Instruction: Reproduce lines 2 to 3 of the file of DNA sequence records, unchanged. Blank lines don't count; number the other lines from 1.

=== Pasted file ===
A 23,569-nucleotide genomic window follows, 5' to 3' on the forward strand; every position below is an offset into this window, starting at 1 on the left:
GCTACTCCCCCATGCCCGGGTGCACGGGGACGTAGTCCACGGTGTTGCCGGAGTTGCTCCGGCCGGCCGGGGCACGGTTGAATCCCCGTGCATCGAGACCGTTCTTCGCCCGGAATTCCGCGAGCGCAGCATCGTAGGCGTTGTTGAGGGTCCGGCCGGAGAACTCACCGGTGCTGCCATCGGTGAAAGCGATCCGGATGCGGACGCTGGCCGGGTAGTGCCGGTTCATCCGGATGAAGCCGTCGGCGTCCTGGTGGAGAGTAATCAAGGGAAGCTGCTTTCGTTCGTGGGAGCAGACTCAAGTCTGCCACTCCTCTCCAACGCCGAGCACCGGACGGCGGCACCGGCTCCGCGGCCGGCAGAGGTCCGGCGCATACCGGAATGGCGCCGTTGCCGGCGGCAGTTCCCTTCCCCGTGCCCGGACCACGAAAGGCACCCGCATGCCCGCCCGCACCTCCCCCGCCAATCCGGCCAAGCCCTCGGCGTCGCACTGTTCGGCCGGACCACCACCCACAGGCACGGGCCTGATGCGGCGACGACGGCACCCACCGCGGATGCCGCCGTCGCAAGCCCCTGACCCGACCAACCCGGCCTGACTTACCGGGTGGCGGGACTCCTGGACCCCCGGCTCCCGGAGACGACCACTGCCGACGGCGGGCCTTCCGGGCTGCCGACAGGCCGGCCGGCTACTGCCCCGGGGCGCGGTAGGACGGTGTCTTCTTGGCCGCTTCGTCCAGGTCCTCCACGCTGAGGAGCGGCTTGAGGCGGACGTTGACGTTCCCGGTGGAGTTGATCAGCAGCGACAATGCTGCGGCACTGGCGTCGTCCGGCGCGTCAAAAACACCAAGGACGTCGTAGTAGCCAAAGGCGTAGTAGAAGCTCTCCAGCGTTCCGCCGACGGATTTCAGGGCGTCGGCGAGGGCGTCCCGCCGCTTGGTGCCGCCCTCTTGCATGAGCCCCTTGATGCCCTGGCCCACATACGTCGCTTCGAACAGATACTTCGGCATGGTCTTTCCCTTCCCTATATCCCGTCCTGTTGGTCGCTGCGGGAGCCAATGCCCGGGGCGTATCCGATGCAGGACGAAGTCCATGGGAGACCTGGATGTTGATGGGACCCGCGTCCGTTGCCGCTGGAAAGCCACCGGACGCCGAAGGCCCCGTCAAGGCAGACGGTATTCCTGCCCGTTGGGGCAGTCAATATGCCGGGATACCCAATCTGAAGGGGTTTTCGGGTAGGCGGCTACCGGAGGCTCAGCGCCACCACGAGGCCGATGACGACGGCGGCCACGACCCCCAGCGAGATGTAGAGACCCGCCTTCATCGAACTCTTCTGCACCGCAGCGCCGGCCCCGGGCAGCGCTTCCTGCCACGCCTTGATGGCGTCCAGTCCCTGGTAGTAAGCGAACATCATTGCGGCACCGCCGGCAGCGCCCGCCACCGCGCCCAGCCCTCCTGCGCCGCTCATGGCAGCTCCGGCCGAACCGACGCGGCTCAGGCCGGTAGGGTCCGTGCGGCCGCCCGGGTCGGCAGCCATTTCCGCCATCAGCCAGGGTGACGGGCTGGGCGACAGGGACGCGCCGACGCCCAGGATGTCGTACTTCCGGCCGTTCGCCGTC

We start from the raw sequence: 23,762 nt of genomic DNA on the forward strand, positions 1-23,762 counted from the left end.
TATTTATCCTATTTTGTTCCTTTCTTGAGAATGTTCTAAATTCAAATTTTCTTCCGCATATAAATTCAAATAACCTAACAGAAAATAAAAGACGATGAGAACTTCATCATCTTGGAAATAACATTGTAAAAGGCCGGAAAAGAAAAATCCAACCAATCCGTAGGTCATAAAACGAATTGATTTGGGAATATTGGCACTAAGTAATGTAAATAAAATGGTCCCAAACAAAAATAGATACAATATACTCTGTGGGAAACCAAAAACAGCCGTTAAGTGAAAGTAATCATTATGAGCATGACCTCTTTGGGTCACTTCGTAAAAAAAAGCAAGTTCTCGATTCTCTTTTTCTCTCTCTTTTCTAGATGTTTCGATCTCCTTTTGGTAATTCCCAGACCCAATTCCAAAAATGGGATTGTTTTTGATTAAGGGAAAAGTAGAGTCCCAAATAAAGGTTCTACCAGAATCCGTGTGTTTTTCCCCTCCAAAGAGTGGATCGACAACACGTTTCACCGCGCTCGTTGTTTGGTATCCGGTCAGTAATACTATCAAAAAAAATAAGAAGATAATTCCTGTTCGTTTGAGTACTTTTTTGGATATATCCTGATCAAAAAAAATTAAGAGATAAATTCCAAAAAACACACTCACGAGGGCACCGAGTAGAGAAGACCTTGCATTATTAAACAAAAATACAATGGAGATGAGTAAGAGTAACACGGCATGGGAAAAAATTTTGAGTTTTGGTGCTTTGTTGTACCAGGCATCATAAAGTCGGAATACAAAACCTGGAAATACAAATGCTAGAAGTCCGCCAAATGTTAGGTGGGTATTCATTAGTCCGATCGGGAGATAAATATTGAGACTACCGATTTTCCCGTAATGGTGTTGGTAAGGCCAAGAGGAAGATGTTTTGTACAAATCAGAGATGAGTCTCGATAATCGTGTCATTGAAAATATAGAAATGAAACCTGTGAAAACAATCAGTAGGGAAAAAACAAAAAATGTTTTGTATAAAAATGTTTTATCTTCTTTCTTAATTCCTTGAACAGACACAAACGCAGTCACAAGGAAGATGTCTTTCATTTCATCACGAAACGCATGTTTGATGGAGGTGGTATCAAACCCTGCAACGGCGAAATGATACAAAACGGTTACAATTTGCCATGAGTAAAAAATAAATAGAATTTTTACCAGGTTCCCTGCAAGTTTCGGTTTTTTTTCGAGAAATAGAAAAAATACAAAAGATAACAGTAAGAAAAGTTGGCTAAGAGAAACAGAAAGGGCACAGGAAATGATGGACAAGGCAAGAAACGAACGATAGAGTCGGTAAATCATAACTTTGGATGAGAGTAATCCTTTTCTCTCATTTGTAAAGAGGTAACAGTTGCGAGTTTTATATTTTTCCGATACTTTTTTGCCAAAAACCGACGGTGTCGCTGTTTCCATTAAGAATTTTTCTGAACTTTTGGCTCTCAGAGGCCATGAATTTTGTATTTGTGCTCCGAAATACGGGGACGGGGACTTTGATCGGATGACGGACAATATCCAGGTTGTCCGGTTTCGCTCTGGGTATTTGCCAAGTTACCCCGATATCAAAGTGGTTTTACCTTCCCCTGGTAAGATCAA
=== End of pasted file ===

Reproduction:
GCTACTCCCCCATGCCCGGGTGCACGGGGACGTAGTCCACGGTGTTGCCGGAGTTGCTCCGGCCGGCCGGGGCACGGTTGAATCCCCGTGCATCGAGACCGTTCTTCGCCCGGAATTCCGCGAGCGCAGCATCGTAGGCGTTGTTGAGGGTCCGGCCGGAGAACTCACCGGTGCTGCCATCGGTGAAAGCGATCCGGATGCGGACGCTGGCCGGGTAGTGCCGGTTCATCCGGATGAAGCCGTCGGCGTCCTGGTGGAGAGTAATCAAGGGAAGCTGCTTTCGTTCGTGGGAGCAGACTCAAGTCTGCCACTCCTCTCCAACGCCGAGCACCGGACGGCGGCACCGGCTCCGCGGCCGGCAGAGGTCCGGCGCATACCGGAATGGCGCCGTTGCCGGCGGCAGTTCCCTTCCCCGTGCCCGGACCACGAAAGGCACCCGCATGCCCGCCCGCACCTCCCCCGCCAATCCGGCCAAGCCCTCGGCGTCGCACTGTTCGGCCGGACCACCACCCACAGGCACGGGCCTGATGCGGCGACGACGGCACCCACCGCGGATGCCGCCGTCGCAAGCCCCTGACCCGACCAACCCGGCCTGACTTACCGGGTGGCGGGACTCCTGGACCCCCGGCTCCCGGAGACGACCACTGCCGACGGCGGGCCTTCCGGGCTGCCGACAGGCCGGCCGGCTACTGCCCCGGGGCGCGGTAGGACGGTGTCTTCTTGGCCGCTTCGTCCAGGTCCTCCACGCTGAGGAGCGGCTTGAGGCGGACGTTGACGTTCCCGGTGGAGTTGATCAGCAGCGACAATGCTGCGGCACTGGCGTCGTCCGGCGCGTCAAAAACACCAAGGACGTCGTAGTAGCCAAAGGCGTAGTAGAAGCTCTCCAGCGTTCCGCCGACGGATTTCAGGGCGTCGGCGAGGGCGTCCCGCCGCTTGGTGCCGCCCTCTTGCATGAGCCCCTTGATGCCCTGGCCCACATACGTCGCTTCGAACAGATACTTCGGCATGGTCTTTCCCTTCCCTATATCCCGTCCTGTTGGTCGCTGCGGGAGCCAATGCCCGGGGCGTATCCGATGCAGGACGAAGTCCATGGGAGACCTGGATGTTGATGGGACCCGCGTCCGTTGCCGCTGGAAAGCCACCGGACGCCGAAGGCCCCGTCAAGGCAGACGGTATTCCTGCCCGTTGGGGCAGTCAATATGCCGGGATACCCAATCTGAAGGGGTTTTCGGGTAGGCGGCTACCGGAGGCTCAGCGCCACCACGAGGCCGATGACGACGGCGGCCACGACCCCCAGCGAGATGTAGAGACCCGCCTTCATCGAACTCTTCTGCACCGCAGCGCCGGCCCCGGGCAGCGCTTCCTGCCACGCCTTGATGGCGTCCAGTCCCTGGTAGTAAGCGAACATCATTGCGGCACCGCCGGCAGCGCCCGCCACCGCGCCCAGCCCTCCTGCGCCGCTCATGGCAGCTCCGGCCGAACCGACGCGGCTCAGGCCGGTAGGGTCCGTGCGGCCGCCCGGGTCGGCAGCCATTTCCGCCATCAGCCAGGGTGACGGGCTGGGCGACAGGGACGCGCCGACGCCCAGGATGTCGTACTTCCGGCCGTTCGCCGTC

We start from the raw sequence: 23,762 nt of genomic DNA on the forward strand, positions 1-23,762 counted from the left end.